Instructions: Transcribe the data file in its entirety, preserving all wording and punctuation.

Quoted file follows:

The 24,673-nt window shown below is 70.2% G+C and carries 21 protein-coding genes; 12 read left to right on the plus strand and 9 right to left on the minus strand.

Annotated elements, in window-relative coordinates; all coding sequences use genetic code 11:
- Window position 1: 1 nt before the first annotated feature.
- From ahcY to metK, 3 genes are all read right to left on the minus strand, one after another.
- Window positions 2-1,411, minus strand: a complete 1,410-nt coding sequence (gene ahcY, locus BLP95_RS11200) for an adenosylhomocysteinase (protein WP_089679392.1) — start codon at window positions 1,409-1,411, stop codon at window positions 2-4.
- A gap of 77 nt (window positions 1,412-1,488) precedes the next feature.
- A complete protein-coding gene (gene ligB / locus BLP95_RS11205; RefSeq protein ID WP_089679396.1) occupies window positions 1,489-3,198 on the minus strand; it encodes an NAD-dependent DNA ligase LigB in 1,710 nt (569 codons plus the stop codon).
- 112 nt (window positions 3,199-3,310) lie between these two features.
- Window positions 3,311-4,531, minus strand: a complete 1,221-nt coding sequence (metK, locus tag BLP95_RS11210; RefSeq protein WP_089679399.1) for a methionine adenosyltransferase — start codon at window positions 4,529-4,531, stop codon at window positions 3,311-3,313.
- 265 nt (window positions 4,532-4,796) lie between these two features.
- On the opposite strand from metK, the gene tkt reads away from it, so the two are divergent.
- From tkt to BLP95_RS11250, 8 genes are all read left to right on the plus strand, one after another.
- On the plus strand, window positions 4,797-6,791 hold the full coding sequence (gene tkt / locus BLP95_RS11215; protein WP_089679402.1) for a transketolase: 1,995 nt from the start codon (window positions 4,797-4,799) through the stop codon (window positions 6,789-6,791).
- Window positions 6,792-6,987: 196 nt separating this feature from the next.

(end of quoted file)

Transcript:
The 24,673-nt window shown below is 70.2% G+C and carries 21 protein-coding genes; 12 read left to right on the plus strand and 9 right to left on the minus strand.

Annotated elements, in window-relative coordinates; all coding sequences use genetic code 11:
- Window position 1: 1 nt before the first annotated feature.
- From ahcY to metK, 3 genes are all read right to left on the minus strand, one after another.
- Window positions 2-1,411, minus strand: a complete 1,410-nt coding sequence (gene ahcY, locus BLP95_RS11200) for an adenosylhomocysteinase (protein WP_089679392.1) — start codon at window positions 1,409-1,411, stop codon at window positions 2-4.
- A gap of 77 nt (window positions 1,412-1,488) precedes the next feature.
- A complete protein-coding gene (gene ligB / locus BLP95_RS11205; RefSeq protein ID WP_089679396.1) occupies window positions 1,489-3,198 on the minus strand; it encodes an NAD-dependent DNA ligase LigB in 1,710 nt (569 codons plus the stop codon).
- 112 nt (window positions 3,199-3,310) lie between these two features.
- Window positions 3,311-4,531, minus strand: a complete 1,221-nt coding sequence (metK, locus tag BLP95_RS11210; RefSeq protein WP_089679399.1) for a methionine adenosyltransferase — start codon at window positions 4,529-4,531, stop codon at window positions 3,311-3,313.
- 265 nt (window positions 4,532-4,796) lie between these two features.
- On the opposite strand from metK, the gene tkt reads away from it, so the two are divergent.
- From tkt to BLP95_RS11250, 8 genes are all read left to right on the plus strand, one after another.
- On the plus strand, window positions 4,797-6,791 hold the full coding sequence (gene tkt / locus BLP95_RS11215; protein WP_089679402.1) for a transketolase: 1,995 nt from the start codon (window positions 4,797-4,799) through the stop codon (window positions 6,789-6,791).
- Window positions 6,792-6,987: 196 nt separating this feature from the next.